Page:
Sunday, July 31, 2011

Gossip Time...The Gathering

After reading Kelley Armstrong's the Darkest Powers series and absolutely loving it, I was quick to snag this audio book off the shelves. The Gathering is the first book of a new series for Ms. Armstrong and boy is it a page turner.

The main character, fifteen-soon-to-be-sixteen year old Maya is awesome. She's outdoorsy, snarky, smart, and brave. After a recent personal tragedy, Maya is just trying to get back into the swing of things at her small home town of Salmon Creek which has less than two hundred people living on it. Her best friend, Daniel, is not only hot and coveted by all the girls at school, but he's just a good guy. He's always got Maya's back.

I want to say more about the plot, but I'm afraid of giving anything away. Not only is this book character driven, but there's a couple of mysteries woven in, a ton of suspense, along with a bit of supernatural and paranormal stuff. I think Amazon does a better job of describing what the book is about:

Strange things are happening in Maya's tiny Vancouver Island town. First, her friend Serena, the captain of the swim team, drowns mysteriously in the middle of a calm lake. Then, one year later, mountain lions are spotted rather frequently around Maya's home—and her reactions to them are somewhat . . . unexpected. Her best friend, Daniel, has also been experiencing unexplainable premonitions about certain people and situations.
It doesn't help that the new bad boy in town, Rafe, has a dangerous secret, and he's interested in one special part of Maya's anatomy—her paw-print birthmark.

Wednesday, July 27, 2011

Plants and Zombies Kept Me From Writing

So I'm a bit behind on the whole video gaming thing. I stopped playing basically when the controllers got too complicated. Four different buttons, two triggers, two different type of joysticks, and the responsibility of controlling my view point. Too much. I grew up in the age of Nintendo 64 and Super Mario Bros. 2-D fun.
I know I'm totally dating myself here.

Usually, I get a majority of my writing done on the weekends. But brother's iPad and animated plants and zombies had a different plan in store for me.

Look at all the pretty colors and the array of talented plants. I wish I had a plant that shot peas at people who stepped uninvited on my lawn. Don't you be steppin' on my lawn after Scott's Lawn Care Service fertilizes. I'd also like a giant purple plant that ate zombies. I mean, everyone needs one of those, especially with the talk of the impending zombie apocalypse. But, make sure you have at least a couple because they can only eat one zombie at a time. There's even a zombie on a Zamboni. He's making ice so the zombies can skate their way to eating my brains out.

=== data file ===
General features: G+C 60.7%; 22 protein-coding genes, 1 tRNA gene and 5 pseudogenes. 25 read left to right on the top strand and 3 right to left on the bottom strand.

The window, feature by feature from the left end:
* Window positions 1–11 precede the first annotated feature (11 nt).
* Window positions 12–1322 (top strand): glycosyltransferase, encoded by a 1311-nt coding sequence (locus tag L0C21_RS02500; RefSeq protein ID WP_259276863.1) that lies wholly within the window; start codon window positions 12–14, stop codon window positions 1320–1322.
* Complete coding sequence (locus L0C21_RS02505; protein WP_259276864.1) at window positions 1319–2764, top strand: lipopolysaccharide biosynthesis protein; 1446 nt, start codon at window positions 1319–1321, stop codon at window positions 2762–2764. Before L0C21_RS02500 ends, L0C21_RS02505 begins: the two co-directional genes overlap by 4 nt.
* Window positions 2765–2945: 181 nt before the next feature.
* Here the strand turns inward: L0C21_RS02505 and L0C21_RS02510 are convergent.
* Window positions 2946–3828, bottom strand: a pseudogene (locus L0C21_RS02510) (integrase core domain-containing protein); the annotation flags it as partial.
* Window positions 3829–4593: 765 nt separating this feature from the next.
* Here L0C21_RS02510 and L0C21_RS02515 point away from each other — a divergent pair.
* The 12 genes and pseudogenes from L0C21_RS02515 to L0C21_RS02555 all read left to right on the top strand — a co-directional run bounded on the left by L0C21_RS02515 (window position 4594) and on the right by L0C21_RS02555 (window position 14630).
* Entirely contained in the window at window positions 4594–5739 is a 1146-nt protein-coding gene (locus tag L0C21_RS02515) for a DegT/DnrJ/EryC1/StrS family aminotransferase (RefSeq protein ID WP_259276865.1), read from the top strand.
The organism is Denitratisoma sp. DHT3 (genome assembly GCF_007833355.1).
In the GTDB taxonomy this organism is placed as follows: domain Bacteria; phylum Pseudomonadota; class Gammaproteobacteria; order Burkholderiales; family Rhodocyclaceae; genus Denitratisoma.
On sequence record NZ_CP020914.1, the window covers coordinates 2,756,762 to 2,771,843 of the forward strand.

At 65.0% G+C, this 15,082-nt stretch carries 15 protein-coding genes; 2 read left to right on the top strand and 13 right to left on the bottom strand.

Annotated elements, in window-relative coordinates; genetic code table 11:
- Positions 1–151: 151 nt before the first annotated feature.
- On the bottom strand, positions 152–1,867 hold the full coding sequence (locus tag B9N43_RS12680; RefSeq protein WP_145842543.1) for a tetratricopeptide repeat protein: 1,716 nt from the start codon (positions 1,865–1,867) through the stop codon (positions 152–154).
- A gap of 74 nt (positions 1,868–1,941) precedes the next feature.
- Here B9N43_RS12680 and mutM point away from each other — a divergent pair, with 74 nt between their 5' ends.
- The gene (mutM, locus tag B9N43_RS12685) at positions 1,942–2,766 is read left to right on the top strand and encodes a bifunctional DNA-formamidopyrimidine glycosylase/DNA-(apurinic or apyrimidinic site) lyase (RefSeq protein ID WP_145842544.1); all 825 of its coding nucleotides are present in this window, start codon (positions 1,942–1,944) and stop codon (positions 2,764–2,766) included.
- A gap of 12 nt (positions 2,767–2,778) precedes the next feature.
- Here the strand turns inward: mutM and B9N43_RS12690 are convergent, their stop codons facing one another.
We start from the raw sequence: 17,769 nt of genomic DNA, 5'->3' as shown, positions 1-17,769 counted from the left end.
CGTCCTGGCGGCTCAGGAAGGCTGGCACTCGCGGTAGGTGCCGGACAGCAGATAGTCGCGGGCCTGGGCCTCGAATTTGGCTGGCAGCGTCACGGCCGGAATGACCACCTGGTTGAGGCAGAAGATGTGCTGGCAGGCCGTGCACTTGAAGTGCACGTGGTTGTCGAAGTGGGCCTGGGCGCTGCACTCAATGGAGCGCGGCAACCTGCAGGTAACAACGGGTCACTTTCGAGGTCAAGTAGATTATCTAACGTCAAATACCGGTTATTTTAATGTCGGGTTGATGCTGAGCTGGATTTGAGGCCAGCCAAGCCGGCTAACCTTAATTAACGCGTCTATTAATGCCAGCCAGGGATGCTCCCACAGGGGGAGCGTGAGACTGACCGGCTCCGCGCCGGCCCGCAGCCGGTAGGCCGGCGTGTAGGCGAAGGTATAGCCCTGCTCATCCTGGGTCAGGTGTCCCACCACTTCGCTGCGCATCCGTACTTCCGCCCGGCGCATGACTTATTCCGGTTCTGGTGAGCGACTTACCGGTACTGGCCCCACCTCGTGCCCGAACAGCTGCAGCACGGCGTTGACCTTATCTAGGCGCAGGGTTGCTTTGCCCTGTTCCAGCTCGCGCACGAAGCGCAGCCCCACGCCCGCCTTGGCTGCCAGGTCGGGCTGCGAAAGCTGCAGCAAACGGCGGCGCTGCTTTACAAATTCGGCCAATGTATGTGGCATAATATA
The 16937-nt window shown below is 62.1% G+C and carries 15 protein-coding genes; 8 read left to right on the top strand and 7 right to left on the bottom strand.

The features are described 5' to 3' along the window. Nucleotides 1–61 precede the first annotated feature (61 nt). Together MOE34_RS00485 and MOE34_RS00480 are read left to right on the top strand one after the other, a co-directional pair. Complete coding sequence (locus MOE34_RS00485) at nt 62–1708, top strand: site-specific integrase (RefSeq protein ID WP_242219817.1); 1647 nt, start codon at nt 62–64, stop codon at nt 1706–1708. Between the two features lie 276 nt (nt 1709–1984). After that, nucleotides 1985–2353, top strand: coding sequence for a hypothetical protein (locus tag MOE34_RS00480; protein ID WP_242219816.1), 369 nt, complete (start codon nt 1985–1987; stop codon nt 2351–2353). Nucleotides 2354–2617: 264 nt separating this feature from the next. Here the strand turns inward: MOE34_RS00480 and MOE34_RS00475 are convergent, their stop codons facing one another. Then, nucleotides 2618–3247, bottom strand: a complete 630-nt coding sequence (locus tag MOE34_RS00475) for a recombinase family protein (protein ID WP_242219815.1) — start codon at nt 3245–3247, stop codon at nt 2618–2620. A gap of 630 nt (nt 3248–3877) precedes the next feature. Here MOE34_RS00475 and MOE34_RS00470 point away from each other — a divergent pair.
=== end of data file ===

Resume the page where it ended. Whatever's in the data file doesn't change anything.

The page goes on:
So in the end, yeah, I may not have made a lot (ok, any) head way with my manuscript, but I did beat the entire game. And you know what's at the end?? A zombie music video!! The lead singer is a sunflower and I'm not going to lie, the lyrics, There's a zombie on your lawn, were going through my head for a couple of days.

Thursday, July 21, 2011

Wednesday, July 20, 2011

Gossip Time...White Cat

Natalie Whipple mentioned on her blog that White Cat by Holly Black was a must read. So when I found the audio book at my local library I snatched it up. She wasn't kidding...this book is good.

Seventeen year old Cassel Sharp is the only non-worker in a family of workers. Workers are people who excel at manipulating emotions, killing, modifying memories, affecting people's dreams, etc...

When Cassel wakes up to find himself teetering on the roof of his dormitory, it ignites a chain of events that makes Cassel Sharp doubt his family, his memories, even himself.

The narrator of the audio book is Jessie Eisenberg, you may have seen him star in movies such as Zombieland or The Social Network. He does an excellent job and I can't imagine any other voice playing Cassel Sharp.

The strengths of Holly Black's writing come most definitely in the voice but also in the art of teasing out a story and building suspense and doubt. She has a pretty cool website and blog. Check them out.

Tuesday, July 12, 2011

Harry Potter!!

I've heard many people say on the web and on television that this movie marks the end of an era.

I started reading the Harry Potter books in the spring of 2001 and I've been hooked ever since. I remember how I breezed through books one through four and then counted the days until Order of the Phoenix came out. I remember I was in graduate school when the fifth book came out and I got some weird looks carrying around that thick tome wherever I went, reading it in between classes and sometimes during lectures. But, I didn't care. I had to know what was going on with Harry and the gang.